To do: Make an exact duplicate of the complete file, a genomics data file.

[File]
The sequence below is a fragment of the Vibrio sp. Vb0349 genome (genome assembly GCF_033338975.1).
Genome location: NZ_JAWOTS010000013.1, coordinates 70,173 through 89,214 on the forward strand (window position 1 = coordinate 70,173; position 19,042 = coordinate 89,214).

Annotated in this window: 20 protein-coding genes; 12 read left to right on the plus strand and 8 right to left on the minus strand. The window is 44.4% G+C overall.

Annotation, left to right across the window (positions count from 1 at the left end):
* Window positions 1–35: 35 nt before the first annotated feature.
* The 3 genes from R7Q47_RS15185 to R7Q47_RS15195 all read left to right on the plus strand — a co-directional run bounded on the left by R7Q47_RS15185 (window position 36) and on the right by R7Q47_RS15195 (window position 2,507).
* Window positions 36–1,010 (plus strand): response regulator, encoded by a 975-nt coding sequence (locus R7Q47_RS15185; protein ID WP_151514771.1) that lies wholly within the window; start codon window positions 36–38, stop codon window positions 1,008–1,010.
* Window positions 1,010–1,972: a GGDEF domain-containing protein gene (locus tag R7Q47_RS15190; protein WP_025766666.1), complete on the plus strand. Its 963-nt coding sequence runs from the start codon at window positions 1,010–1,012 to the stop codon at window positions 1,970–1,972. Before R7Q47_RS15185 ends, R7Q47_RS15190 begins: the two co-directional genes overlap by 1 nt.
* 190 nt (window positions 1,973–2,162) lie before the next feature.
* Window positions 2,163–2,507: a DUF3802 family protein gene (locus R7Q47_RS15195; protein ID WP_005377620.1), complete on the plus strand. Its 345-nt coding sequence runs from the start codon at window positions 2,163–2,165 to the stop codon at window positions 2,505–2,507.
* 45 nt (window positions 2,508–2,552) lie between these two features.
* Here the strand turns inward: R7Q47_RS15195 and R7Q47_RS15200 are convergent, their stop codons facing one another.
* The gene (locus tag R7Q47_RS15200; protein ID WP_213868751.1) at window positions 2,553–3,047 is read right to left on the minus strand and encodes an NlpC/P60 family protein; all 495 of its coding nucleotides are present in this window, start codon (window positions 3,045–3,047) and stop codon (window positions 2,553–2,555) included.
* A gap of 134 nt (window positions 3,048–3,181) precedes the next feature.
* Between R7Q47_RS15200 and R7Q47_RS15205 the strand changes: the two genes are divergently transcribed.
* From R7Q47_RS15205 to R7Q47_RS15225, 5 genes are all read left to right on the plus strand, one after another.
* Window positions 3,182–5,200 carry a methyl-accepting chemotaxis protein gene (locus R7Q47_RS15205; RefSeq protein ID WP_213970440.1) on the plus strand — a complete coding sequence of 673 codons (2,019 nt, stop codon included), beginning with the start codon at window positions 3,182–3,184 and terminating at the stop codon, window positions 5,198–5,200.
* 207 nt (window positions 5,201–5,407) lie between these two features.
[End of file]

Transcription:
The sequence below is a fragment of the Vibrio sp. Vb0349 genome (genome assembly GCF_033338975.1).
Genome location: NZ_JAWOTS010000013.1, coordinates 70,173 through 89,214 on the forward strand (window position 1 = coordinate 70,173; position 19,042 = coordinate 89,214).

Annotated in this window: 20 protein-coding genes; 12 read left to right on the plus strand and 8 right to left on the minus strand. The window is 44.4% G+C overall.

Annotation, left to right across the window (positions count from 1 at the left end):
* Window positions 1–35: 35 nt before the first annotated feature.
* The 3 genes from R7Q47_RS15185 to R7Q47_RS15195 all read left to right on the plus strand — a co-directional run bounded on the left by R7Q47_RS15185 (window position 36) and on the right by R7Q47_RS15195 (window position 2,507).
* Window positions 36–1,010 (plus strand): response regulator, encoded by a 975-nt coding sequence (locus R7Q47_RS15185; protein ID WP_151514771.1) that lies wholly within the window; start codon window positions 36–38, stop codon window positions 1,008–1,010.
* Window positions 1,010–1,972: a GGDEF domain-containing protein gene (locus tag R7Q47_RS15190; protein WP_025766666.1), complete on the plus strand. Its 963-nt coding sequence runs from the start codon at window positions 1,010–1,012 to the stop codon at window positions 1,970–1,972. Before R7Q47_RS15185 ends, R7Q47_RS15190 begins: the two co-directional genes overlap by 1 nt.
* 190 nt (window positions 1,973–2,162) lie before the next feature.
* Window positions 2,163–2,507: a DUF3802 family protein gene (locus R7Q47_RS15195; protein ID WP_005377620.1), complete on the plus strand. Its 345-nt coding sequence runs from the start codon at window positions 2,163–2,165 to the stop codon at window positions 2,505–2,507.
* 45 nt (window positions 2,508–2,552) lie between these two features.
* Here the strand turns inward: R7Q47_RS15195 and R7Q47_RS15200 are convergent, their stop codons facing one another.
* The gene (locus tag R7Q47_RS15200; protein ID WP_213868751.1) at window positions 2,553–3,047 is read right to left on the minus strand and encodes an NlpC/P60 family protein; all 495 of its coding nucleotides are present in this window, start codon (window positions 3,045–3,047) and stop codon (window positions 2,553–2,555) included.
* A gap of 134 nt (window positions 3,048–3,181) precedes the next feature.
* Between R7Q47_RS15200 and R7Q47_RS15205 the strand changes: the two genes are divergently transcribed.
* From R7Q47_RS15205 to R7Q47_RS15225, 5 genes are all read left to right on the plus strand, one after another.
* Window positions 3,182–5,200 carry a methyl-accepting chemotaxis protein gene (locus R7Q47_RS15205; RefSeq protein ID WP_213970440.1) on the plus strand — a complete coding sequence of 673 codons (2,019 nt, stop codon included), beginning with the start codon at window positions 3,182–3,184 and terminating at the stop codon, window positions 5,198–5,200.
* 207 nt (window positions 5,201–5,407) lie between these two features.